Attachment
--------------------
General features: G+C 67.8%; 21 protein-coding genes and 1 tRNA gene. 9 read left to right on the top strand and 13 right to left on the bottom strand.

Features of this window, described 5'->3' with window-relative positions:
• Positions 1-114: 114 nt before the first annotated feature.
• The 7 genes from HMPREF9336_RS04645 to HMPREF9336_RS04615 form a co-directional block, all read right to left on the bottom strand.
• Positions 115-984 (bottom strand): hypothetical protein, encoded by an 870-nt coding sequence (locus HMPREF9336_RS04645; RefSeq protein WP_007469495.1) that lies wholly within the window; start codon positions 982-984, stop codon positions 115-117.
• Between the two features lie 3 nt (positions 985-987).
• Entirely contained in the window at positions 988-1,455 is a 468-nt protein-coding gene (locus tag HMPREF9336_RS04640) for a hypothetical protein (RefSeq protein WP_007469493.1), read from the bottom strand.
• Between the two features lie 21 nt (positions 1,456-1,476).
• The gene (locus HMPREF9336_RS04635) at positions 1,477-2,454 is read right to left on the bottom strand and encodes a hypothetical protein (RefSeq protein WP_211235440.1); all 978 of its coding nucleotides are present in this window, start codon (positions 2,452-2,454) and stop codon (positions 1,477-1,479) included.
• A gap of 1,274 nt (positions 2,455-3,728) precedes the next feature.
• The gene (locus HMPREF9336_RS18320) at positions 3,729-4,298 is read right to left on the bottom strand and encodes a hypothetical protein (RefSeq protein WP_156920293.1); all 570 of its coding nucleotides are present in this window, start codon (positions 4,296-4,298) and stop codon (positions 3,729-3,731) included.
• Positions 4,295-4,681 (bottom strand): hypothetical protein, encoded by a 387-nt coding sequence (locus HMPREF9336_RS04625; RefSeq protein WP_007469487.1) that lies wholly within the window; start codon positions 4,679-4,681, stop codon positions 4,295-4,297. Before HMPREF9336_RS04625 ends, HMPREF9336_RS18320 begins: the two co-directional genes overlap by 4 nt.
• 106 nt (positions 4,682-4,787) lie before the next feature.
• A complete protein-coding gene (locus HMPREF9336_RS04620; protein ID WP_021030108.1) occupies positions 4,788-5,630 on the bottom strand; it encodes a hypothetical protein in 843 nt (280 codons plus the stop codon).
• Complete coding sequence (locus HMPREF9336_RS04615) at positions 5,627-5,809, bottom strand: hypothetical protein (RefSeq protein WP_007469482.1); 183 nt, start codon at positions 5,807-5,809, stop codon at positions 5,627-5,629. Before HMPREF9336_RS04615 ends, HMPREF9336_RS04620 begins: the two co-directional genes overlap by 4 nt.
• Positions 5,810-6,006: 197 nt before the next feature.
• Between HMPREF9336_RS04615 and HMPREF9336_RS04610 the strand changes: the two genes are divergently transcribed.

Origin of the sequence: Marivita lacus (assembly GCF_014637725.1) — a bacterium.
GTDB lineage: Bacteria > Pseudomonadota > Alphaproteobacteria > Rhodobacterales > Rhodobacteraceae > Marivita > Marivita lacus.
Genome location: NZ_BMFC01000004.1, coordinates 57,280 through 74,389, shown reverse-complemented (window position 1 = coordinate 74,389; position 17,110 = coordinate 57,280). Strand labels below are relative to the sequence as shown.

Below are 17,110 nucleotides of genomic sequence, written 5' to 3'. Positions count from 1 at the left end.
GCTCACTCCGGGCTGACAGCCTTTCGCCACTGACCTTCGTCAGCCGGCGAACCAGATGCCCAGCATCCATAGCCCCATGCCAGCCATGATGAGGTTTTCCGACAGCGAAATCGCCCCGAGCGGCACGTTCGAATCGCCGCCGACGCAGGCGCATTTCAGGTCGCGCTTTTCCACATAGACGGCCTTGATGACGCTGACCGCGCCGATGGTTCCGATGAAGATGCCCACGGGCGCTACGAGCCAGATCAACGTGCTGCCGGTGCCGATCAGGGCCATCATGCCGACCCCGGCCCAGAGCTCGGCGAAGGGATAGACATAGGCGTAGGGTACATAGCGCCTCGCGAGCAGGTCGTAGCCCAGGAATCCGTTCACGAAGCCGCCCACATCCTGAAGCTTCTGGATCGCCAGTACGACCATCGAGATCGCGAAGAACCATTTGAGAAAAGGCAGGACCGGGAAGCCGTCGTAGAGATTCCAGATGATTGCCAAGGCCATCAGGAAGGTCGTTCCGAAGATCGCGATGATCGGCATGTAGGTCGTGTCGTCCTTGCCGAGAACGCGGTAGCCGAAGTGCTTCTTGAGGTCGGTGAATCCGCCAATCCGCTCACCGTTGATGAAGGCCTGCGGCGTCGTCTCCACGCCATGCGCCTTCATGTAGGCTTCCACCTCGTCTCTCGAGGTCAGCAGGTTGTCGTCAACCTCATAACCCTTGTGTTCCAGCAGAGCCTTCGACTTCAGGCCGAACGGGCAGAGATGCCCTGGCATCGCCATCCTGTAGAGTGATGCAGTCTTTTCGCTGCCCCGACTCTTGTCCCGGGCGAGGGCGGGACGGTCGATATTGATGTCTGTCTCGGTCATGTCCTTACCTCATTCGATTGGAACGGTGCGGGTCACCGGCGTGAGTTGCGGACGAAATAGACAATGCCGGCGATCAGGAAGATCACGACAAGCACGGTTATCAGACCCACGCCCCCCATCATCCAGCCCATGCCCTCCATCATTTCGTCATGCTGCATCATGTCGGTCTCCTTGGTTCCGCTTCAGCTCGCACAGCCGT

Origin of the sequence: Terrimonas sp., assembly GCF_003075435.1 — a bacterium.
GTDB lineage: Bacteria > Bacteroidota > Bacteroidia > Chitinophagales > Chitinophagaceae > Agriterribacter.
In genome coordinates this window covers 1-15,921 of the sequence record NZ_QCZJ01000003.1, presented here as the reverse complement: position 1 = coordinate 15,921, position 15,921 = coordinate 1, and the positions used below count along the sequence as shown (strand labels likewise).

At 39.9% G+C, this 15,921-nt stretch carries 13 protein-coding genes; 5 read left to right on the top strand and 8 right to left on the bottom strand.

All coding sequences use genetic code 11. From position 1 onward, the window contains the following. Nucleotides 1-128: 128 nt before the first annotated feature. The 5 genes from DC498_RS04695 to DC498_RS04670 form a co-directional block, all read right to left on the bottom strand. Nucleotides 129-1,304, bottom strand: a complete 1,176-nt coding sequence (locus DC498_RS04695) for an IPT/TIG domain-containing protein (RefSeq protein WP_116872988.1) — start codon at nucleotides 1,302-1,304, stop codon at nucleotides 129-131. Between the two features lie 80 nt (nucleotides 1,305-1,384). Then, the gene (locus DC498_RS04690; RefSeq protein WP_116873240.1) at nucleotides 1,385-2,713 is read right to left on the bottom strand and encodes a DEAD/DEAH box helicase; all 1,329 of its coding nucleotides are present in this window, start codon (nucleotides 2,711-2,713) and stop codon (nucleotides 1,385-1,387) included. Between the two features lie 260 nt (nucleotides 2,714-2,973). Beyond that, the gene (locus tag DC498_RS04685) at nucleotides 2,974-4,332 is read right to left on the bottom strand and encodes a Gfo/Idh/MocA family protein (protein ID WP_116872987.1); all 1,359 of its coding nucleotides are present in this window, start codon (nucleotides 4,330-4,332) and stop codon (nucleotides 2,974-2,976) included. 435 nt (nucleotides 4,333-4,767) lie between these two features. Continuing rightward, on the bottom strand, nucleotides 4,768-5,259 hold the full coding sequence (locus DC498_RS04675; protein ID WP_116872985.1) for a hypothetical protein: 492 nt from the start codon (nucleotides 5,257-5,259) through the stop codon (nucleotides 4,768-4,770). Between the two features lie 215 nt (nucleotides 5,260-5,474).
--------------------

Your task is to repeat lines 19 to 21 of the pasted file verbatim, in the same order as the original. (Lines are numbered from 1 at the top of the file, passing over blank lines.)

GTDB lineage: Bacteria > Pseudomonadota > Alphaproteobacteria > Rhodobacterales > Rhodobacteraceae > Marivita > Marivita lacus.
Genome location: NZ_BMFC01000004.1, coordinates 57,280 through 74,389, shown reverse-complemented (window position 1 = coordinate 74,389; position 17,110 = coordinate 57,280). Strand labels below are relative to the sequence as shown.

Below are 17,110 nucleotides of genomic sequence, written 5' to 3'. Positions count from 1 at the left end.